Love Facing by Safa Plenty


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This piece titled, ‘Love Facing’ is a meditation on the intergenerational dynamics of family violence and our need to move beyond labels in order to understand the complexities of American violence. It begins with a narrative critic of spanking as a corrective measure and its propensity to escalate into other forms of violence. The poem continues with reflection on how male privilege and power impact the disempowerment of women and girls. It signals forgiveness as a possible means of understanding intergenerational trauma and stress, however.  The piece advocates an understanding of male privilege and dynamics of power and control, as a means of empowering women and children, affected by family violence. Furthermore, it examines our societies failure to raise healthy men and boys, who are comfortable openly expressing their emotions. In the end, the poem signals our human need for unconditional love, respect, and honor and need for religious and spiritual practice imbued with compassion, mercy, and kindness, or feminine attributes of the Divine.

“When the power of love overcomes the love of power, the world will know peace.” ― Jimi Hendrix

Sometimes a label is
just that a label, other times it is
a compulsion that cause us
to react in anger,
there is a shattered wall
above a basement
staircase, where  a mother
tried to protect her child
from being spanked by his
grandfather who then,
threatens to beat her, how does
a childish mistake made
by a seven year old
lead to a senseless act of
violence, now she is left
wondering, “O God
how do I love
in the face of such violence?”

Sometimes a label is
just that a label, other times it
is an acceptance that aid us in
process of forgiveness,
to understand an aging, ailing
man’s inability to apologize
for the physical and emotional
anguish that he has visited upon
his family, his voice and actions a
manifestation of his internal wounds
that never healed,
his anger a testament
of his unnurtured brokenness,
when did it become
right for a woman’s voice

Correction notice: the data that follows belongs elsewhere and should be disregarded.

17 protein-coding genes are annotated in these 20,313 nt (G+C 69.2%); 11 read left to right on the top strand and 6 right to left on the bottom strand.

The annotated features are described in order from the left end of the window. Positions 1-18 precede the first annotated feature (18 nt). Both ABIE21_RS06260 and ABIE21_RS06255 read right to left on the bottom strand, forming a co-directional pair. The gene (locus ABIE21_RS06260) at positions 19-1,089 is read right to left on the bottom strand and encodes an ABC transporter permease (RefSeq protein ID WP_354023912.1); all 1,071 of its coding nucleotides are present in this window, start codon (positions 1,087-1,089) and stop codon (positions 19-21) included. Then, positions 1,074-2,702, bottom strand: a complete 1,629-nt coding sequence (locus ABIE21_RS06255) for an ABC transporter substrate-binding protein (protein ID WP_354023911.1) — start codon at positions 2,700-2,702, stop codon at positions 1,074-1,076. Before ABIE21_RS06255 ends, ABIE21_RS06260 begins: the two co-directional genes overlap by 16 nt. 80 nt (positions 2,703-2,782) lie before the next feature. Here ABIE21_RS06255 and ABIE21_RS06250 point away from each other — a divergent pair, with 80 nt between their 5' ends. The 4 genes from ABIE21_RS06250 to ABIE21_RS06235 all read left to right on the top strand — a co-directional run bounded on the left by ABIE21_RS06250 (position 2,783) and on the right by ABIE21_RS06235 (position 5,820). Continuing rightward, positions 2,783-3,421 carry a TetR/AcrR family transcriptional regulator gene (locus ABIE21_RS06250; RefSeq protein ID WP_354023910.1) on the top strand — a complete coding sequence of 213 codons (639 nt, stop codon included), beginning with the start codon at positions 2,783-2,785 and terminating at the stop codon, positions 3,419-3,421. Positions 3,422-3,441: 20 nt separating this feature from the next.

to be dismissed, her gentle
nature looked upon as a
weakness, a reality that has
left many women confused
about the value of their
feminine selves in relationship
to man’s brute strength,
so they are left pondering
“O God, how do we love in the face
of such violence?”

Sometimes a label is
just that a label, other times it
is a definition that give us
the courage to stand up,
a woman, heart racing,
stands between a balling child and
his grandfather after he bumped
his chest against hers
when she asked him
not to stand over a crying child
taunting and chiding him for
expressing his emotions,
when did it become okay
to show our little boys
that being a man is exerting
outward force and control
over women, so she prays,
“O God, how do I love
in face of such violence?”

Sometimes a label is
just that a label, other times it
is a conviction that allows
us to accept another’s
brokenness, to uphold
an elder’s right to respect
and dignity, and a child’s right to
unconditional love and open
expression of his emotions,
When we have faith that
this is how to love
in spite of violence,
God opens 7,000
valleys in our hearts through
the love of the Beloved,
and we are made able to love
in spite of it, “O God
increase our honor,
protect us,
and bless our
sages and prophets
and their gentle kind.”

Safa N. Plenty, educator and mental health counselor, who is planning to pursue a doctorate in Theology with a focus in spiritual formation and peacemaking. She holds a Masters of Social Work from Columbia University and an undergraduate degree in interdisciplinary studies with a minor in Africana Studies. For the past three years, she has worked as a K-12 educational contractor,  assistant counselor at a local community college, and a mental and spiritual health counselor. Her research interest include Sufism, Attachment to God, indigenous metaphysics, particularly Native American and Australian and  Somatic psychology. She is also interested in religious mysticism, mindfulness practice in Buddhism and the role of feminism and religion in cultivating a peacemaking capacity among young Muslim women. She is currently working to develop a faith based healthy relationships program for Mothers and daughters. She enjoys writing poetry, research, and contemplative practice in art and sewing.



Categories: Abuse of Power, Aging, Ancestors, Children, communication, Domestic Violence, Family, Gender and Power, Healing, Human Rights, Love, Motherhood, Poetry, Poverty

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10 replies

  1. I am so so moved by this. I saw my grandfather and me (only little). I saw all those who stand up and say NO. Who invite our men, little to big, to cry. I remembered being 10 and watching my jovial dad cry at his mom’s wake. “Oh. Grandma is his MOMMY” I took in for the first time! Thank amina…. yes, “monkey see”…. Bless you. The divine feminine is coming to us all and slowly we are awakening to her understandings and making them our own. Thank you again.

    Like

    • You are most welcome! I really enjoyed reading your reflection. Tears are beautiful in joy and sadness. I’ll have to check out, Amina’s article on, “Money see”. Yes, I believe this is true. Thank you, Love & Light!

      Like

  2. so powerful! thank you for sharing.

    Like

  3. I hear your voice better in your poem than in your prose.
    Thanks for sharing.

    Like

  4. Safa, thanks for sharing your poetry. It’s beautiful and needed.

    Like

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